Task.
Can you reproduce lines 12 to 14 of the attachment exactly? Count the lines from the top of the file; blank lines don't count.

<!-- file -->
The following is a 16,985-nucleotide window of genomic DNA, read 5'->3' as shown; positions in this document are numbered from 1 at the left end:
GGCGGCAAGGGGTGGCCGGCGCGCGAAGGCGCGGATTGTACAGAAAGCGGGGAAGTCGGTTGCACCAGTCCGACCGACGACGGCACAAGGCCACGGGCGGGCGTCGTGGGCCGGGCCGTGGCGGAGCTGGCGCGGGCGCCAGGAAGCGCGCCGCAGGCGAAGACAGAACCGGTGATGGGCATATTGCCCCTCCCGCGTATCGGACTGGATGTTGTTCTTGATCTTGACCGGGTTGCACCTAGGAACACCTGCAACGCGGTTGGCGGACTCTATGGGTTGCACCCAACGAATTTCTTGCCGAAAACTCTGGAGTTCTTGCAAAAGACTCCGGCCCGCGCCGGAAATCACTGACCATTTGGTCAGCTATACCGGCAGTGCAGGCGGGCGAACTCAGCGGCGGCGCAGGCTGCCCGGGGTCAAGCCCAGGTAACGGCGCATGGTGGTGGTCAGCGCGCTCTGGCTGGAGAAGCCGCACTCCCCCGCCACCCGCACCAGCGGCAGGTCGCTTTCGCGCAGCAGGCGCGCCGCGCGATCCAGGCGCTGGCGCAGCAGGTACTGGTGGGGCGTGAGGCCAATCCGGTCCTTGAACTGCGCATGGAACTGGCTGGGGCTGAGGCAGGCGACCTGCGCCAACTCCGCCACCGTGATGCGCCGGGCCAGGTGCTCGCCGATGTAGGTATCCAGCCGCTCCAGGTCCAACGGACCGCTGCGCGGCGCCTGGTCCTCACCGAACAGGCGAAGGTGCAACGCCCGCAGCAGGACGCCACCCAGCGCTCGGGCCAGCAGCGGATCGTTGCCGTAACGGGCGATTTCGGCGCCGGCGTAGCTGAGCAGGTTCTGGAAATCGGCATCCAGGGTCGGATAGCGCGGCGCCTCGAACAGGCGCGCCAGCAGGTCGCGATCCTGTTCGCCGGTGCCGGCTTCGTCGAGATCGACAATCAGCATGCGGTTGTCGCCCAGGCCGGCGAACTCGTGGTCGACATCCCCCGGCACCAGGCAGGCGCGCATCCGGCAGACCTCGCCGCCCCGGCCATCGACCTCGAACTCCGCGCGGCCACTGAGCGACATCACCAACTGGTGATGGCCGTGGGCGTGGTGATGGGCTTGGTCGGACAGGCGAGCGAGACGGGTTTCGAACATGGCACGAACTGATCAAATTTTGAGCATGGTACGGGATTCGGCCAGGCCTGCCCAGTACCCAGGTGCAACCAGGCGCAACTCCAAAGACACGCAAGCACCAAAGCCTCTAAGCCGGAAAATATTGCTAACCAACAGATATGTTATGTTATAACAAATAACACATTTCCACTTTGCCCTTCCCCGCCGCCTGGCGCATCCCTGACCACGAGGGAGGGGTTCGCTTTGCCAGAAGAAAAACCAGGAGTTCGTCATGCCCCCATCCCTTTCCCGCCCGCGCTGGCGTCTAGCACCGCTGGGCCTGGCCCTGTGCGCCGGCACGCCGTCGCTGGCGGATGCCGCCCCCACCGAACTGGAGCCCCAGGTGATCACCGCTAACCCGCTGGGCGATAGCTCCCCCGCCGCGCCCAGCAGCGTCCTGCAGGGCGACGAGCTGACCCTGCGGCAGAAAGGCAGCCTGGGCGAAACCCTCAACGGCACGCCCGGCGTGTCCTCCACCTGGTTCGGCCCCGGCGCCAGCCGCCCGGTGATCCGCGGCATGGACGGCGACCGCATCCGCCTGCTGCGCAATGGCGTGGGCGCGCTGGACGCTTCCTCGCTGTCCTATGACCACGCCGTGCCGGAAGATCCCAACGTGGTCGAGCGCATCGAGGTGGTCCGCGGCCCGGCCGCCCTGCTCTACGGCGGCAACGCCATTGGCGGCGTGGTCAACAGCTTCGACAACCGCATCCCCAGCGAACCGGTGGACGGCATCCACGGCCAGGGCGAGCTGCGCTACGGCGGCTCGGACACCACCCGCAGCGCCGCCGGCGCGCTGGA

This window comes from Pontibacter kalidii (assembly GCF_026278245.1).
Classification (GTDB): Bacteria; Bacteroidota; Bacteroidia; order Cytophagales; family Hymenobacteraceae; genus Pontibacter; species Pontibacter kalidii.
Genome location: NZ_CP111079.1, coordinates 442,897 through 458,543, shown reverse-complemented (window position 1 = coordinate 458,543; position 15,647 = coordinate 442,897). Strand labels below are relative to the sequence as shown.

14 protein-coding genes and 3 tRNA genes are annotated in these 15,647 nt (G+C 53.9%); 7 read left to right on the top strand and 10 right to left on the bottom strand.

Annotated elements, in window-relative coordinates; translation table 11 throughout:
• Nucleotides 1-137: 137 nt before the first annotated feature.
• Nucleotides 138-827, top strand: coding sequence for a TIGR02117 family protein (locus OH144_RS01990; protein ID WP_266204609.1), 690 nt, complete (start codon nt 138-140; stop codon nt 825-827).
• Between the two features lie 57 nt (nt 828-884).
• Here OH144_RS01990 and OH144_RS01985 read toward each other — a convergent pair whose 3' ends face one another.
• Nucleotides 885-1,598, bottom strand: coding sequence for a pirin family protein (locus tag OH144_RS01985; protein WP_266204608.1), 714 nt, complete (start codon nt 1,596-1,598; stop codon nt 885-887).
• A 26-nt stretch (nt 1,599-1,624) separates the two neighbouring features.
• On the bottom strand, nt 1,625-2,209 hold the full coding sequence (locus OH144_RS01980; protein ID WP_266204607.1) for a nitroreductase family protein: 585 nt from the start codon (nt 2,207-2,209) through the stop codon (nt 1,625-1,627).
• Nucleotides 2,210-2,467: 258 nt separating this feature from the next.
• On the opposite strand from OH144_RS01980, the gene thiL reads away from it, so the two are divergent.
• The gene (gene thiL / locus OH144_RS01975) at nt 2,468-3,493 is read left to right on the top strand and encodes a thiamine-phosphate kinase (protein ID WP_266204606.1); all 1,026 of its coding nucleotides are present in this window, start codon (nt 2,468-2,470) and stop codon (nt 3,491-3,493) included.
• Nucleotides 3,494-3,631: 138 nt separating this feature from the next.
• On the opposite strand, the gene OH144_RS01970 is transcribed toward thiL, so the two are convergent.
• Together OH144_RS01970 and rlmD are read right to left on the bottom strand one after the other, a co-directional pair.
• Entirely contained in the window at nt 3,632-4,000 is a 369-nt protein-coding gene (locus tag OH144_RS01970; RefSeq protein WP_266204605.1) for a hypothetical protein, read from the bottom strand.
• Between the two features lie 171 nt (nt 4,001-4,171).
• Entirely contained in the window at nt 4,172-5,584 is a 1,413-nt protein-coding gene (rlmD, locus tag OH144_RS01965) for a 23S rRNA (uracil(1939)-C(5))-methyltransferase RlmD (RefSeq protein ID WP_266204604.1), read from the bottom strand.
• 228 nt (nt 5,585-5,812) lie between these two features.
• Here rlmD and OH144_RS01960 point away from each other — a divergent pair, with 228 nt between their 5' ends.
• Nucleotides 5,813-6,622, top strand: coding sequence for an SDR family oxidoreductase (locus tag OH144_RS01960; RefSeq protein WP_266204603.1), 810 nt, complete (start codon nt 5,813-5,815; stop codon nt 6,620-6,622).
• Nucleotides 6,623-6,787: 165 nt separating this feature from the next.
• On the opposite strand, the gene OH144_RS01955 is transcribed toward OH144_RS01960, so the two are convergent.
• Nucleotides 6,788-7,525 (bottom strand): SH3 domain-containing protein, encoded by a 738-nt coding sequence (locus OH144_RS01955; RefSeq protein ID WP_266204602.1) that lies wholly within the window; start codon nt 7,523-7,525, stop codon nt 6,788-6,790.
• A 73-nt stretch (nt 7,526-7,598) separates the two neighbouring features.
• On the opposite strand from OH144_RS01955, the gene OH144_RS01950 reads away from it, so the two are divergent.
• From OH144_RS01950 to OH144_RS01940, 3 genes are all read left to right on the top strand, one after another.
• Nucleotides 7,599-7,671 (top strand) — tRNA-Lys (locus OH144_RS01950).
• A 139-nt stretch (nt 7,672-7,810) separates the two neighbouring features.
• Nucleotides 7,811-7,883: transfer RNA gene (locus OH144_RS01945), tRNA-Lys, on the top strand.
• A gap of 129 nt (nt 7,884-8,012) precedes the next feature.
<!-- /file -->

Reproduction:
• Nucleotides 885-1,598, bottom strand: coding sequence for a pirin family protein (locus tag OH144_RS01985; protein WP_266204608.1), 714 nt, complete (start codon nt 1,596-1,598; stop codon nt 885-887).
• A 26-nt stretch (nt 1,599-1,624) separates the two neighbouring features.
• On the bottom strand, nt 1,625-2,209 hold the full coding sequence (locus OH144_RS01980; protein ID WP_266204607.1) for a nitroreductase family protein: 585 nt from the start codon (nt 2,207-2,209) through the stop codon (nt 1,625-1,627).